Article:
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Fermenting Culture: How to Get Started

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By: Elizabeth Winslow
Fermenting Culture: How to Get Started

Some of the world's most delicious recipes were invented to keep food from going bad—think wine, cheese, beer and pickles. Fermentation, a process that is part of the creation of all things alcoholic, pickled and cheesy, is also involved in the making of bread, coffee and chocolate. It is a sort of controlled culinary decomposition in which beneficial bacteria consumes sugars and starches in food and turns them into either alcohol or acids.

While the process might sound questionable, the results are divine, and there's no denying the health benefits, either. Fermented foods are full of probiotics with more available nutrients than the original ingredients.

 

Intrigued? You can turn your own kitchen into a science lab and start fermenting right away. While yogurt, cheese, alcohol and kombucha might require some special equipment and starter cultures, lacto-fermented vegetables require nothing more than a few Mason jars, salt, spices and a little time. Start with sauerkraut, the gateway pickle, and move on to tangy, delicious fermented carrot sticks. Next thing you know, you'll have a sourdough bread starter going on the counter and home brew bubbling away in the basement!

 

Sauerkraut

 

Shred one head of cabbage very fine and place in a large bowl. Massage well with 1 ½ Tbsp salt and 1 tsp caraway seeds. Pack tightly into a wide-mouth Mason jar, including any liquid produced during mixing. Place a smaller jar in the mouth of the jar to keep the cabbage submerged in its liquid. Cover with a loose-weave piece of muslin or cheesecloth and set in a dim corner (the pantry or kitchen counter corner are fine). After three days, begin tasting the kraut. When it mellows and is sour enough for your liking (probably in 3-5 days), seal with a tight-fitting lid and store in the refrigerator. It will keep for 2-3 months.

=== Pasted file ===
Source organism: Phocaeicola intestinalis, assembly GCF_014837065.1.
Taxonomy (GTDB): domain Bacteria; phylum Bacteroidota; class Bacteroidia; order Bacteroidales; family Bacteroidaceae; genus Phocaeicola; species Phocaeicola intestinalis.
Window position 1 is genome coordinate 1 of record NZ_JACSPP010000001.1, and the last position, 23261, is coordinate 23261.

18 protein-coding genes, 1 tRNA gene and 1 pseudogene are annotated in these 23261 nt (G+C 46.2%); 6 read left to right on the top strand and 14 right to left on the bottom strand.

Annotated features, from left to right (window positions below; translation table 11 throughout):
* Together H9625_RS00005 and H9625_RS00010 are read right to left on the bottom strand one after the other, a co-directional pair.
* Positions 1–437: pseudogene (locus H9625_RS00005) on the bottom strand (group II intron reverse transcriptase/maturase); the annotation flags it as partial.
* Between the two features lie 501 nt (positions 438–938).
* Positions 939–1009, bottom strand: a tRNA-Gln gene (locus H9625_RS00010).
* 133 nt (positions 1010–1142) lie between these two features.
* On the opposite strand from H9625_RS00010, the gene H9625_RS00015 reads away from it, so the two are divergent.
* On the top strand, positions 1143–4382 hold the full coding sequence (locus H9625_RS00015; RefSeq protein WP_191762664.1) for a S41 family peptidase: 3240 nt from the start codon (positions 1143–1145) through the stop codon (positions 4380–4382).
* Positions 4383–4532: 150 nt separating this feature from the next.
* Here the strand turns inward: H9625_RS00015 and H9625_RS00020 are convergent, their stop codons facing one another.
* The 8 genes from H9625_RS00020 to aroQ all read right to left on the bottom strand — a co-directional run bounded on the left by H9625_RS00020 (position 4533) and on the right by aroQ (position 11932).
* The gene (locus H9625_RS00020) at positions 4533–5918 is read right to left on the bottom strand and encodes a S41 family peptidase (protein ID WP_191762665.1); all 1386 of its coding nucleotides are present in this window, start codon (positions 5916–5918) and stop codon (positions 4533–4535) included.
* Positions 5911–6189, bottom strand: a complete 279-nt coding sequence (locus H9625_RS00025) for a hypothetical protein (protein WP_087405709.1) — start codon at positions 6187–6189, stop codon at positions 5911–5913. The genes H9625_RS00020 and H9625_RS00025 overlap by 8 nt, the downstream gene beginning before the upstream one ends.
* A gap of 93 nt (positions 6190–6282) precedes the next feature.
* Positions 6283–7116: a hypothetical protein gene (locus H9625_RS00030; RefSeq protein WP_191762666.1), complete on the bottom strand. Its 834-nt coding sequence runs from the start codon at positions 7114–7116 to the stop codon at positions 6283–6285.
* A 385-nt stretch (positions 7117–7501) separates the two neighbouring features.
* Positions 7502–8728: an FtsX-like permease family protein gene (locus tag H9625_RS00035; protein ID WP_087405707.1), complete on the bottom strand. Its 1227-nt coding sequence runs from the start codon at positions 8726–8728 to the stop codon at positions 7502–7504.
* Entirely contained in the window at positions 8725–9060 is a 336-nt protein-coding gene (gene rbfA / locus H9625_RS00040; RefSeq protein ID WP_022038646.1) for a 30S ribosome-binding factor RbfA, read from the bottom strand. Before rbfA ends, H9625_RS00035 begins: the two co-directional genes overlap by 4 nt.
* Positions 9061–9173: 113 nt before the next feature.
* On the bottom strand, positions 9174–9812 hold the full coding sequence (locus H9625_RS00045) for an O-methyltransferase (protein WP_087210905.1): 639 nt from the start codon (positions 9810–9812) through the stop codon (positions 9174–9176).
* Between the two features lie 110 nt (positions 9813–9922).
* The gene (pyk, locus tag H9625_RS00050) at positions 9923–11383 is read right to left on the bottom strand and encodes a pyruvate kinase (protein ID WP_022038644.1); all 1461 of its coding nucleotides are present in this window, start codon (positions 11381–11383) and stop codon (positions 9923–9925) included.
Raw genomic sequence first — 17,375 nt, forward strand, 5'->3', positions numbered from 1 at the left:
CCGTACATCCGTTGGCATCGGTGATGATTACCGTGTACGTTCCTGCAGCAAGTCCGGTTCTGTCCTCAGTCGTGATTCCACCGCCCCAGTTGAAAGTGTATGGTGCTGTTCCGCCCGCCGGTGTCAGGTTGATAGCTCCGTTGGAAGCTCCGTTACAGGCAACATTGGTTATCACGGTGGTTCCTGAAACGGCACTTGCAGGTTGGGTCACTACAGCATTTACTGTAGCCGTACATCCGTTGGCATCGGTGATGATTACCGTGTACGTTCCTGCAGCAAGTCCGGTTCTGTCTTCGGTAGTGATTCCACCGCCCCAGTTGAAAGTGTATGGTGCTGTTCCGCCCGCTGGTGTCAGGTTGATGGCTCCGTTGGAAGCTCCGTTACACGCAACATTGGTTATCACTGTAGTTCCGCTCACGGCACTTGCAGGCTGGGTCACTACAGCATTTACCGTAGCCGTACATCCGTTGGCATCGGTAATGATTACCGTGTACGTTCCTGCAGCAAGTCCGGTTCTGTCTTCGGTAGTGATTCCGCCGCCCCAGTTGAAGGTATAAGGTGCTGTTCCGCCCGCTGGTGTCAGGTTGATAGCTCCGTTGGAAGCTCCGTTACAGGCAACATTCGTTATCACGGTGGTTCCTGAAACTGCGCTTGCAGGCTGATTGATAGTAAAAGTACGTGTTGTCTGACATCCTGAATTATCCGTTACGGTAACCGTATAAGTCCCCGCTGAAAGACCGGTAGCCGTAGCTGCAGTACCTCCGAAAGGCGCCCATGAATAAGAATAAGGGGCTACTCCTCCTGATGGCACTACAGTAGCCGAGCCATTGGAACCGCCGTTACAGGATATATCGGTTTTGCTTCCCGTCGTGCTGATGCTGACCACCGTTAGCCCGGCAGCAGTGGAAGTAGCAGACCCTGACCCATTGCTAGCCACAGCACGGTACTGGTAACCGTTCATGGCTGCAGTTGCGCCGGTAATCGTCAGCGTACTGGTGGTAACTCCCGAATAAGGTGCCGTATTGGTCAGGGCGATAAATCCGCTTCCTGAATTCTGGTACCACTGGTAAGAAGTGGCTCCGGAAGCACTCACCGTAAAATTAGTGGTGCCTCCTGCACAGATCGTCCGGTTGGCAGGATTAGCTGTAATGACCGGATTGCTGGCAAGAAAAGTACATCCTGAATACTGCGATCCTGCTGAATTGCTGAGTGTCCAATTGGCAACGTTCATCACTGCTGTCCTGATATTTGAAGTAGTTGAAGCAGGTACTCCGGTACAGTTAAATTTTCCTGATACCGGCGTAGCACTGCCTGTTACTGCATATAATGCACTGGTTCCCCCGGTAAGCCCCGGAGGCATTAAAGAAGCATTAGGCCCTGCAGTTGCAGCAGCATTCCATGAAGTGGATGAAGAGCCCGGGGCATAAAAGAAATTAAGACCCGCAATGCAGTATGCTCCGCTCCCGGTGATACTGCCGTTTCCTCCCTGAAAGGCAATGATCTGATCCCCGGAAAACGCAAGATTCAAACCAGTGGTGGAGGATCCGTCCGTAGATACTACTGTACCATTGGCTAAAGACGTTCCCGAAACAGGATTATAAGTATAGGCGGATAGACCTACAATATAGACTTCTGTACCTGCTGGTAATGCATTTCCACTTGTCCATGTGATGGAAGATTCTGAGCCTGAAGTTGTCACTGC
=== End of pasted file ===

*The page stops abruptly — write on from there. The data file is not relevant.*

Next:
Gingered Carrot Sticks

 

Peel and cut 1 ½ pounds of carrots into matchsticks. Pack into quart-size jars with a piece of crystallized ginger and a bay leaf in each jar. Combine 3 Tbsp salt with 6 cups of warm water in a large bowl and stir until salt dissolves. Pour brine over carrots and cover each jar with a piece of loose-weave muslin or cheesecloth and place out of direct light on the kitchen counter. Let sit for five days and skim off any white mold that forms on the surface. (Not to worry: The carrots are protected by the probiotics that are developing!) Once the carrots are tangy and flavorful (in about 5 days), seal with lids and move to refrigerator. Carrot sticks will keep for 2-3 months.

Elizabeth Winslow is a writer, food blogger, culinary instructor and entrepreneur in Austin, Texas. She is a regular contributor to Edible Austin and creates compelling content for brands both large and small. She has an M.A. in Literature from the University of Texas at San Antonio and teaches cooking classes with Kitchen Underground. Winslow + co.

 

Spice Islands® spices deliver high-quality, authentic flavors from all over the world so you can put the most delicious meals on your table.

 

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